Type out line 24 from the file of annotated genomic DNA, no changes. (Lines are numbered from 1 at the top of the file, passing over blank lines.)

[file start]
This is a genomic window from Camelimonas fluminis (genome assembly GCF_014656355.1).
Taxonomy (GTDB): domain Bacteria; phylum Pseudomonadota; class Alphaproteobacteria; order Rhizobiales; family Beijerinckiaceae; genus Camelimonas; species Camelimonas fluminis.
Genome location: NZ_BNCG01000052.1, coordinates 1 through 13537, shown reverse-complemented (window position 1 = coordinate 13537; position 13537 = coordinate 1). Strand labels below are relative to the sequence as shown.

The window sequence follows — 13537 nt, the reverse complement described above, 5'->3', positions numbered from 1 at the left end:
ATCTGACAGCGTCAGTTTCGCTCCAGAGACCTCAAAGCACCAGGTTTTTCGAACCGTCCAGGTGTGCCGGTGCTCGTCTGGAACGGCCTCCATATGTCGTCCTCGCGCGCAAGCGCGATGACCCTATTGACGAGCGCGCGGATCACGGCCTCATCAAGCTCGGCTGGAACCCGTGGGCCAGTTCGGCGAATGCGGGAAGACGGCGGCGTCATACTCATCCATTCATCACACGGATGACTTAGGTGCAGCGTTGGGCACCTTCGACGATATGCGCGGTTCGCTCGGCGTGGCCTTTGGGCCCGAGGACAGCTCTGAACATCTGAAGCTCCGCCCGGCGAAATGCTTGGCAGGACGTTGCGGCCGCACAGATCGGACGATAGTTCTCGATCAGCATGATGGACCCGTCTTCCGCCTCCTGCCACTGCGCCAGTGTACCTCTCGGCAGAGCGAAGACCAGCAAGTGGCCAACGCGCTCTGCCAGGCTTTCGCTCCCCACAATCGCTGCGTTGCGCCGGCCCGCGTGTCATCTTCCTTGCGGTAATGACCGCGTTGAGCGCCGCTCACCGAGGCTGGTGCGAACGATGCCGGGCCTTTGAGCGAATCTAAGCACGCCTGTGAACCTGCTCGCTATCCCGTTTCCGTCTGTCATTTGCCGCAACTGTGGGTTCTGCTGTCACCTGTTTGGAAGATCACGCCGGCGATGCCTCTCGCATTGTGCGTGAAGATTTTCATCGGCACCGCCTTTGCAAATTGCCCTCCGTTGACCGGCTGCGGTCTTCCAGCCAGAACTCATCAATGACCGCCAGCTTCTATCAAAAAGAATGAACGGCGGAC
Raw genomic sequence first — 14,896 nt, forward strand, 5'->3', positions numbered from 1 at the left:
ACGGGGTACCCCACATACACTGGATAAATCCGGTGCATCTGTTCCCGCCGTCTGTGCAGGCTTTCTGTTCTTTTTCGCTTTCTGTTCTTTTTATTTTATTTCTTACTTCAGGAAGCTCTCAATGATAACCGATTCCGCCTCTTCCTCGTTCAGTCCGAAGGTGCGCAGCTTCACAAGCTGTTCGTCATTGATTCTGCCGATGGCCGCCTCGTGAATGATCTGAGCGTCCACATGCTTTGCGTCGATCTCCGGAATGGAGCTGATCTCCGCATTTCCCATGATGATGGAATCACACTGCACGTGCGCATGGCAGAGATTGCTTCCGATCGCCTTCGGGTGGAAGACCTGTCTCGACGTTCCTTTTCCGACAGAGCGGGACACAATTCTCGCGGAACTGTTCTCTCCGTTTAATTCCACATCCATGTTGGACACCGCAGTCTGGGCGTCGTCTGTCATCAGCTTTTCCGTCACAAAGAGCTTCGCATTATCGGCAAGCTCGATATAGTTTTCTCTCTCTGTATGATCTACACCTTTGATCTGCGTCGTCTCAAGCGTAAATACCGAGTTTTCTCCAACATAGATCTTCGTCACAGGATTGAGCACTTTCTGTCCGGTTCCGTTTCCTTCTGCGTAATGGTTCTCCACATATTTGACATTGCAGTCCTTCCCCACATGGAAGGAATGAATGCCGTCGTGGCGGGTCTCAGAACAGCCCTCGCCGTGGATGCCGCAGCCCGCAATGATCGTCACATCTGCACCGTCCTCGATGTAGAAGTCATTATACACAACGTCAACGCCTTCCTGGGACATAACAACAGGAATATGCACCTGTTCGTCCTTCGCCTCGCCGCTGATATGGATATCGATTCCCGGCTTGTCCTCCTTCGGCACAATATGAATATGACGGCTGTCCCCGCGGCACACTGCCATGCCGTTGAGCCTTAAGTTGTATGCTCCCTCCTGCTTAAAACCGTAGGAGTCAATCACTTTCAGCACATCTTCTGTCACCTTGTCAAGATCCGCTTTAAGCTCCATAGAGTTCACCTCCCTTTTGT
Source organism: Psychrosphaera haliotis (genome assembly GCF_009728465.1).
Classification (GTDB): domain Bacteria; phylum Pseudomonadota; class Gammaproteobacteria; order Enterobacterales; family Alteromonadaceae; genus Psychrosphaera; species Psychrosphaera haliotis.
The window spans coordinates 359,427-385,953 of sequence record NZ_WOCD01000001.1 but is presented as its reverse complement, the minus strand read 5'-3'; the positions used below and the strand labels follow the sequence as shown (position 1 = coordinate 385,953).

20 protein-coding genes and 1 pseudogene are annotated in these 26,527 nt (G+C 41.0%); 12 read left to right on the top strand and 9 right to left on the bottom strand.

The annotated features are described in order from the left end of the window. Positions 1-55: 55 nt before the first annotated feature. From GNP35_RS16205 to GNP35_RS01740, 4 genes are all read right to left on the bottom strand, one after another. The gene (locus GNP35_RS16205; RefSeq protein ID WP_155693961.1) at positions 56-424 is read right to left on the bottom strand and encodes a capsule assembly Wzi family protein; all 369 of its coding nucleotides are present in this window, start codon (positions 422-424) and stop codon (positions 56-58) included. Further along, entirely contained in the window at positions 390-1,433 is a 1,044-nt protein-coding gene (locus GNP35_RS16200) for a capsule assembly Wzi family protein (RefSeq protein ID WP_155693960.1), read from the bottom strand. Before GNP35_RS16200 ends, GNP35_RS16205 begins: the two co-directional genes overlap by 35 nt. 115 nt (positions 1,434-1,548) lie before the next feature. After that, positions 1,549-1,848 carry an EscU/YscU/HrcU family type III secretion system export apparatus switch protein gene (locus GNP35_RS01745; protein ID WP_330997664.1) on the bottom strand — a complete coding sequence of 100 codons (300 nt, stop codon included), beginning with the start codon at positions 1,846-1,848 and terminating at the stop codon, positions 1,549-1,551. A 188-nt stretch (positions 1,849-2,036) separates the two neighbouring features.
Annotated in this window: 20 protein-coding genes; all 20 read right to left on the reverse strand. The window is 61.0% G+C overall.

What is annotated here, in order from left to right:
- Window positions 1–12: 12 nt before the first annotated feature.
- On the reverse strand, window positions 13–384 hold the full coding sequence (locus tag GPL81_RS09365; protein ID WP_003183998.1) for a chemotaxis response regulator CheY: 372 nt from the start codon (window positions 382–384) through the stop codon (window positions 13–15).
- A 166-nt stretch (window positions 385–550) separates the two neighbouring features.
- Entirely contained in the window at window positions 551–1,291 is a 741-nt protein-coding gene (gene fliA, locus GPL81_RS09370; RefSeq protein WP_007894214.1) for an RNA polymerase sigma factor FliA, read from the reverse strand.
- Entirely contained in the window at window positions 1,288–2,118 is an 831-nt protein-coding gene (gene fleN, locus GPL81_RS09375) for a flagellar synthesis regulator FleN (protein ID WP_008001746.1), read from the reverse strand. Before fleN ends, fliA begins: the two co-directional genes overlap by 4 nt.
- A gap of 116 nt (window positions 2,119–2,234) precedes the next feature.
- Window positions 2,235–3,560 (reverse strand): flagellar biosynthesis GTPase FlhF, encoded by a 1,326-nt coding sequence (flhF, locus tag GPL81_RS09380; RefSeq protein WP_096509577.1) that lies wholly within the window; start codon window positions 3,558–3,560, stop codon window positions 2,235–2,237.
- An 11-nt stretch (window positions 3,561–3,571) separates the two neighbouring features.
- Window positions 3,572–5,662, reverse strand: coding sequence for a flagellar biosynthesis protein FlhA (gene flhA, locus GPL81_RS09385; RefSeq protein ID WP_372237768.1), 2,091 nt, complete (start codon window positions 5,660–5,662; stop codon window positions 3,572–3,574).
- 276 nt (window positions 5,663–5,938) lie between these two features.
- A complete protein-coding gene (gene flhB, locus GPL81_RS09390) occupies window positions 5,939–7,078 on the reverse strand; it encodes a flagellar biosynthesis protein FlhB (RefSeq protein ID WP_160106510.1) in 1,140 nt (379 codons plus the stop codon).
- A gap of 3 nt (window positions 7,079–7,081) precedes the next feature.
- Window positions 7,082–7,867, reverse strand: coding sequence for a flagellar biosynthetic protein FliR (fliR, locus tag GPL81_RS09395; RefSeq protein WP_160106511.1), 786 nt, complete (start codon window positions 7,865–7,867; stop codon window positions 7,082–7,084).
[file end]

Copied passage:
- 276 nt (window positions 5,663–5,938) lie between these two features.